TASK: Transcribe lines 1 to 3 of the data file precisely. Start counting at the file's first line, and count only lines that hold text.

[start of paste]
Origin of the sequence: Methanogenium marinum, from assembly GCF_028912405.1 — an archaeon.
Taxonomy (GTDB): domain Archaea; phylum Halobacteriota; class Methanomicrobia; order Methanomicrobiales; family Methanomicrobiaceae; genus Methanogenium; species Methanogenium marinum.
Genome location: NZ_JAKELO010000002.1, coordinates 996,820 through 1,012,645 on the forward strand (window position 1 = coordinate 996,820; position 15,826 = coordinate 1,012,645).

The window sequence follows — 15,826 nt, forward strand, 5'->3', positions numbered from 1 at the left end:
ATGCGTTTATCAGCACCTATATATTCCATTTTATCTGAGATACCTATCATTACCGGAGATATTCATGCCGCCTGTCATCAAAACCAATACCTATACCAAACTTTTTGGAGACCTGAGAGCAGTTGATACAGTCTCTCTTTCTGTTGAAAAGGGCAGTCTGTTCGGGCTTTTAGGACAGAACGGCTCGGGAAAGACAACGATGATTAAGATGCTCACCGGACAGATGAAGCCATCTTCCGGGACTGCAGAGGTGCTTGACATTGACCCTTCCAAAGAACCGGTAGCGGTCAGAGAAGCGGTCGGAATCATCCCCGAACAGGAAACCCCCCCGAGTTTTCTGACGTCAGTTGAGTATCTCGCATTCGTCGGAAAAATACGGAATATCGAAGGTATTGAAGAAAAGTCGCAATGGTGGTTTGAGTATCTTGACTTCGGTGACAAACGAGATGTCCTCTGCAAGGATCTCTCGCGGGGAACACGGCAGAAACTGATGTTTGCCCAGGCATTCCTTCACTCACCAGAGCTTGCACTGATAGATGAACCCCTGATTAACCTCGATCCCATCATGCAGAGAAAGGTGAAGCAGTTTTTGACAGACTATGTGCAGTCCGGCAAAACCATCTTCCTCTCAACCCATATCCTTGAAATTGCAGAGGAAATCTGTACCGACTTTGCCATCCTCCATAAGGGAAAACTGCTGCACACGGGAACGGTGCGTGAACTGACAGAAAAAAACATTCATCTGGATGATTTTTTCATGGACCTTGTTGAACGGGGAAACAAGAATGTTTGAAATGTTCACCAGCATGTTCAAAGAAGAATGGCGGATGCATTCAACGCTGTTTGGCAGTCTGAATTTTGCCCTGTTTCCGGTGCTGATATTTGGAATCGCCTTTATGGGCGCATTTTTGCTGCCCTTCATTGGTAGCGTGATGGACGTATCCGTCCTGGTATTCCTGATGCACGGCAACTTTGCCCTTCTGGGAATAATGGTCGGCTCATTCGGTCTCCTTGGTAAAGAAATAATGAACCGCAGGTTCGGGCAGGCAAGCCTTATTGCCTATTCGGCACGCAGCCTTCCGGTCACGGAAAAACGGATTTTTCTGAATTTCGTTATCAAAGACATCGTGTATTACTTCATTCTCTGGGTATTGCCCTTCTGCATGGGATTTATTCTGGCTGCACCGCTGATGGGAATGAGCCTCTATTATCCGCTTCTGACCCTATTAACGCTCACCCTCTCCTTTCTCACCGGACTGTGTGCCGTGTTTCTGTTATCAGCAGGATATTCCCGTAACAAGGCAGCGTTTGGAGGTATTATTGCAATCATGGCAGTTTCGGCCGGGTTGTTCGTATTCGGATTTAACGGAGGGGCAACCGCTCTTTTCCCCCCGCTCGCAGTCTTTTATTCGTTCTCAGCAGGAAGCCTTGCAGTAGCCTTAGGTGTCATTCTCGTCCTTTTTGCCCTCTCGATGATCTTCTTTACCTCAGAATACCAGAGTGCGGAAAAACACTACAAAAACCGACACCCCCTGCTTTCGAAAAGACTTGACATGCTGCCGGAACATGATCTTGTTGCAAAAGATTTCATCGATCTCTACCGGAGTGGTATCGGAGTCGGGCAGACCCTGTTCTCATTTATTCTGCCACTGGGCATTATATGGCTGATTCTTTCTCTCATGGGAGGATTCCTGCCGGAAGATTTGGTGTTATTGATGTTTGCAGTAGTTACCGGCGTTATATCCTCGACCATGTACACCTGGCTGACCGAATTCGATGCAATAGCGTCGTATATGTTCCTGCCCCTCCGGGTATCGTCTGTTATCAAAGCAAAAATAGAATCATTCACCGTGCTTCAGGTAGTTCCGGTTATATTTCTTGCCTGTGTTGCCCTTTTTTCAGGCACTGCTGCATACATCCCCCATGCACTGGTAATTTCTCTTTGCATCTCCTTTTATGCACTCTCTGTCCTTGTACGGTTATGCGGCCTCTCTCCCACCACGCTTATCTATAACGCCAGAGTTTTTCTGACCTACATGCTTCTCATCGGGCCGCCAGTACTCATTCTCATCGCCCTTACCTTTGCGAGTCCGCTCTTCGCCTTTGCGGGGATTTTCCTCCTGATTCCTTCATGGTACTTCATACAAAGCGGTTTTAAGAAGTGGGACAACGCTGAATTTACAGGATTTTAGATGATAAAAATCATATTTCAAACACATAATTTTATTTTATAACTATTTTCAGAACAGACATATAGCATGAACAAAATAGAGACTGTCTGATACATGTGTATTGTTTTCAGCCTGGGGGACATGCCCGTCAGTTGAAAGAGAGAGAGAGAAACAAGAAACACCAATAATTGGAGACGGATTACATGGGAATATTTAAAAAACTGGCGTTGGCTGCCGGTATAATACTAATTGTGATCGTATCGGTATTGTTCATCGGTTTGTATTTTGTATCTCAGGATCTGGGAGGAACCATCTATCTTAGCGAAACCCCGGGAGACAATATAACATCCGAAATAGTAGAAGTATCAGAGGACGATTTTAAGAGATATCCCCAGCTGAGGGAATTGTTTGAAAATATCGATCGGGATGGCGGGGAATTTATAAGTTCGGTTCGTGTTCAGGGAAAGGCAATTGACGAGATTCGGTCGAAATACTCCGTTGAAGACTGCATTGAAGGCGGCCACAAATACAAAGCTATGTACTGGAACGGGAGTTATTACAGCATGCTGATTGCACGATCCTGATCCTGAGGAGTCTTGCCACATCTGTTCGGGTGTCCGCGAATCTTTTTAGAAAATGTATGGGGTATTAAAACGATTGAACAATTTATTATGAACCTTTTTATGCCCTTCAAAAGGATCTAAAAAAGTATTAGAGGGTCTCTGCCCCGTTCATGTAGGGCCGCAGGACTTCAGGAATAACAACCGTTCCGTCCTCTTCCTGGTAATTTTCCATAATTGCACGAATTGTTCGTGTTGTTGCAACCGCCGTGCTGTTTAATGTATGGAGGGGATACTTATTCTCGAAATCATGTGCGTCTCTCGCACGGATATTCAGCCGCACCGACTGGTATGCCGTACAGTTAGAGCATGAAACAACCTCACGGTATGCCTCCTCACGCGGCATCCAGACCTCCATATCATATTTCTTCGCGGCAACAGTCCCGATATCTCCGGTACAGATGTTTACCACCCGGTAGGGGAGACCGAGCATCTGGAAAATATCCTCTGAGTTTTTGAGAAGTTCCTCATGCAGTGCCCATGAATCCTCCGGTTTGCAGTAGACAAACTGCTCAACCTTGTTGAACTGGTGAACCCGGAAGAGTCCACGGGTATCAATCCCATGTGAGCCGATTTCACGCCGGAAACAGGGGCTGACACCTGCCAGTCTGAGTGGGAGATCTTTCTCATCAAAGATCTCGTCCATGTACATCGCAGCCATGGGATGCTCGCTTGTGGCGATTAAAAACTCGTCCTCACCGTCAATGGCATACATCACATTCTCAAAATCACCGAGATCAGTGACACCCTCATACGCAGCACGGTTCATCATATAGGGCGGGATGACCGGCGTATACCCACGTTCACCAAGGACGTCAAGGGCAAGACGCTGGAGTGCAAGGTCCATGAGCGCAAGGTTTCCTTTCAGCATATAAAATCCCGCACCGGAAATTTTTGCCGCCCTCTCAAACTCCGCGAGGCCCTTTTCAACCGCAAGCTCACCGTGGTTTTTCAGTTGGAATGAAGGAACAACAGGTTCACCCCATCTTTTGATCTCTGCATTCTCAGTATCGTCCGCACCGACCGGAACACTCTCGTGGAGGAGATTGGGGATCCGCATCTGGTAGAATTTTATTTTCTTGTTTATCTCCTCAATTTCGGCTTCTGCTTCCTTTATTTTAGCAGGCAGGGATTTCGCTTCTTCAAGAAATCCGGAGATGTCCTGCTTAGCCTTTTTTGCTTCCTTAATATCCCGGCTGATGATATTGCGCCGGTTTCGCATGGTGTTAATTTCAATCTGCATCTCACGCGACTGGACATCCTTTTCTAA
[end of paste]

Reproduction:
Origin of the sequence: Methanogenium marinum, from assembly GCF_028912405.1 — an archaeon.
Taxonomy (GTDB): domain Archaea; phylum Halobacteriota; class Methanomicrobia; order Methanomicrobiales; family Methanomicrobiaceae; genus Methanogenium; species Methanogenium marinum.
Genome location: NZ_JAKELO010000002.1, coordinates 996,820 through 1,012,645 on the forward strand (window position 1 = coordinate 996,820; position 15,826 = coordinate 1,012,645).